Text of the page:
Friday, August 23, 2013

Novel Plots

In the old days, according to Glenn, the gentleman farmer Republican, to some extent mythical in his role as founder of this nation (v.2), had a different relationship with his pharmacist than today, under Obamacare and under administrations in my lifetime (I go back to the Eisenhower-Kennedy transition, the one Col. F. Prouty writes about).

The GFR (say Abe Lincoln) could walk into a log hewn pharmacy and consult directly with the Chinese apothecaries running it.  Ol' doc Watson down the road was for other squeaks and squrims.  You didn't need to bug him for a piece of paper (Rx) or have it faxed over or phoned.

Those days are long gone of course, except in some of the mail eating professions (say psychiatry), where big pharma ships samples to every registered practitioner it might legally mail to, and then some if in Canada (statutes differ from nation to nation, as most are aware).

I'm not knocking trying the samples sometimes, as you're also remiss if you're just pushing to patients with no first hand experience, and is that a psychiatrist you want in your service.  At least rattle-bearing shamans could be counted on to have tried before they'd buy.  Same thing in anthropology:  if you won't drink the kool-aid, what right have you to be "an authority" on these people.

Yes, I'm sampling some long-running debates.  Many plot lines twist and turn around polarities like this, any novelist or screenwriter knows.

Of course some GFR want to turn back the clock and return to the old days, when they had more authority to self treat and self heal.  All this red tape is for bozos, the "boat people" of all varieties who quickly complicated the scene, and the myth.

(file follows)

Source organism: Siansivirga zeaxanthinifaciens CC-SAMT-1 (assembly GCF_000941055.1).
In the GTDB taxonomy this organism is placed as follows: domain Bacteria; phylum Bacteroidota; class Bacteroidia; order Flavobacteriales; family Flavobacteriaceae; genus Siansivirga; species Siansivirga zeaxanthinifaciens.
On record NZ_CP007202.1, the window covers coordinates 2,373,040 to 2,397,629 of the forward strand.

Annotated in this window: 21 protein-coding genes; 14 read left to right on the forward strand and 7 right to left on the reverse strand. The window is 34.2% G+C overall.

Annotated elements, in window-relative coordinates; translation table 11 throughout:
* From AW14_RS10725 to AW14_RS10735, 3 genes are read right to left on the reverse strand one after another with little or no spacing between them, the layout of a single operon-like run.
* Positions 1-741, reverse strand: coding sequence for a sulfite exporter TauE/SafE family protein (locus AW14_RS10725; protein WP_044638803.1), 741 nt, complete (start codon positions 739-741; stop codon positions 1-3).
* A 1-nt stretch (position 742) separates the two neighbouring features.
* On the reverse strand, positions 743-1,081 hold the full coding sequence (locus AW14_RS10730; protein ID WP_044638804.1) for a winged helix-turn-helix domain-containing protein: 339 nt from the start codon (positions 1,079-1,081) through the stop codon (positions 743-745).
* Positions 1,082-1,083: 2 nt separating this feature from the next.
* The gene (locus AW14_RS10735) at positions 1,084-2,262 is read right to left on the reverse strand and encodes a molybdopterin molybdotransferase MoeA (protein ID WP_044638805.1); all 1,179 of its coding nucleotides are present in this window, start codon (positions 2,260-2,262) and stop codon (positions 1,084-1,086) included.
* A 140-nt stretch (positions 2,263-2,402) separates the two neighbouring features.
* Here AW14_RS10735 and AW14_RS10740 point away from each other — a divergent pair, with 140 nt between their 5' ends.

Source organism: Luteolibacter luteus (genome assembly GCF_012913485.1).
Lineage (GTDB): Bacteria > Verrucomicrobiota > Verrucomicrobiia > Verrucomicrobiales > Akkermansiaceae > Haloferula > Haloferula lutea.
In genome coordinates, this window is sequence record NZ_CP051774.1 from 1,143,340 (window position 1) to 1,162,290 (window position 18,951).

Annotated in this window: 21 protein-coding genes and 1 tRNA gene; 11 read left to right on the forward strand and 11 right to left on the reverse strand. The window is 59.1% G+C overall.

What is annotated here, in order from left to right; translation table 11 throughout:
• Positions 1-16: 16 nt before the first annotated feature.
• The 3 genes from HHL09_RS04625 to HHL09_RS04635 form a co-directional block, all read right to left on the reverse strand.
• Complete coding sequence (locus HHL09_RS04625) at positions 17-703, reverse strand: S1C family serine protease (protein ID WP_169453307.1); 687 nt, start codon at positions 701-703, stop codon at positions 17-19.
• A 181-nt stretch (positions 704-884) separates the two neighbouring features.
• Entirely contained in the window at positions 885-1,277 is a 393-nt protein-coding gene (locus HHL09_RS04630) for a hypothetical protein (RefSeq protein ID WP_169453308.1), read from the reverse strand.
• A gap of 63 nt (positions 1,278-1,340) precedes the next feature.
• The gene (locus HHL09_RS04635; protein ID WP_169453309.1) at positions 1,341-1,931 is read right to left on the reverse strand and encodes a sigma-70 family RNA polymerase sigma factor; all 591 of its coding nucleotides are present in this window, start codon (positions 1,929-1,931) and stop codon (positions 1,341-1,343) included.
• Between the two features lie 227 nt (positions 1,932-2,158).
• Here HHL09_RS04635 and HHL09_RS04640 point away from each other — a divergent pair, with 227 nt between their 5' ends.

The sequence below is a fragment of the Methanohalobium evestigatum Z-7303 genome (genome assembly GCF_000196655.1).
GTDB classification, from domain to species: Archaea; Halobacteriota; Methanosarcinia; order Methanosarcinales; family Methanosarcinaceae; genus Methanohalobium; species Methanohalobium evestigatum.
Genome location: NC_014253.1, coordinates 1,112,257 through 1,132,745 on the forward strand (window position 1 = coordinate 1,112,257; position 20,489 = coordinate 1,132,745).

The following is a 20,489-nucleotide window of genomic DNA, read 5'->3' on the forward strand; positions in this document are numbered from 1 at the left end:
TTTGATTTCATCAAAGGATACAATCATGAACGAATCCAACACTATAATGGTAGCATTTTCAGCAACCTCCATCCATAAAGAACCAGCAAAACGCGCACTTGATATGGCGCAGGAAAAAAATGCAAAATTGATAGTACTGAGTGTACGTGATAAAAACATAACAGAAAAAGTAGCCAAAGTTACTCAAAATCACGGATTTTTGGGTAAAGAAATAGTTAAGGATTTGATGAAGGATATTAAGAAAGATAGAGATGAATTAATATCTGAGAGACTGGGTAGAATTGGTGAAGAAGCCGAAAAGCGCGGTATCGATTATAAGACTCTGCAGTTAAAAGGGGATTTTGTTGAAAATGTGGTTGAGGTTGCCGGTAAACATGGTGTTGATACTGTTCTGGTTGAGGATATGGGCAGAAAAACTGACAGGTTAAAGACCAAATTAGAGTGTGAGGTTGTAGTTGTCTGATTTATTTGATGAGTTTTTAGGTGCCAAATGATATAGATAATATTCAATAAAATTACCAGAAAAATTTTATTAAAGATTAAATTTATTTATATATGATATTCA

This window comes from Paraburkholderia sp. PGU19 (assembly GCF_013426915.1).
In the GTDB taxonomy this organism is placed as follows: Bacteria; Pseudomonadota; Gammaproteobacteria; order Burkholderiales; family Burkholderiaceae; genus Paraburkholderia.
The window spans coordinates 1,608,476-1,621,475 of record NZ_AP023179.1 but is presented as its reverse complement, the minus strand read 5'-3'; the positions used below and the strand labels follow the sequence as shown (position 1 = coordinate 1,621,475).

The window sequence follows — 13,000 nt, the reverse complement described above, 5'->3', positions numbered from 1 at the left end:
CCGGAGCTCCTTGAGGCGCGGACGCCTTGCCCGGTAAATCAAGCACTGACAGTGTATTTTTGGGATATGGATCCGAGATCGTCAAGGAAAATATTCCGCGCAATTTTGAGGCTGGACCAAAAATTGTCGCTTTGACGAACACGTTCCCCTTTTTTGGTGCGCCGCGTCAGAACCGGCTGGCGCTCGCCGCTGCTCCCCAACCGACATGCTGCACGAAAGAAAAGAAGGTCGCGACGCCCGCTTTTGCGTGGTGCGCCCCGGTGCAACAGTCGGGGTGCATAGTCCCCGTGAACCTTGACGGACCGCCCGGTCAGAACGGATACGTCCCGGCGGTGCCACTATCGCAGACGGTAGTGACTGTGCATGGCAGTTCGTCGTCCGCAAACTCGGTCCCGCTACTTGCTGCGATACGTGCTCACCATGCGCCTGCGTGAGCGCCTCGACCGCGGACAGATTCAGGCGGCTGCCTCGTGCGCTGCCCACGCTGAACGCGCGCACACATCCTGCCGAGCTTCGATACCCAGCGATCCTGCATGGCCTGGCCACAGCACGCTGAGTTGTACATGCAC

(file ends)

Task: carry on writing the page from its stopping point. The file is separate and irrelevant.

This is their agenda behind "legalizing drugs" (which doesn't make much sense given most drugs are already legal, at least the good ones).

Inertia is not on their side though.  Huge staffs of migrant workers make a living interdicting supplies and enforcing various codes.  Customs and borders have always been this way, an opportunity for families to get their fair share.  Call them "bribes" if you must, but there is often risk involved, and the families "on the dole" are proud of their roles in the grander scheme of things.

We could make this about the "pepper trade" if that made it more accessible.  Apparently people got a lot more out of pepper than most of us today, simply because we take our own living standards for granted and are always lusting after the "next big thing", aka whatever next "spice" as they say on Dune.  Again, these plots have been around for awhile.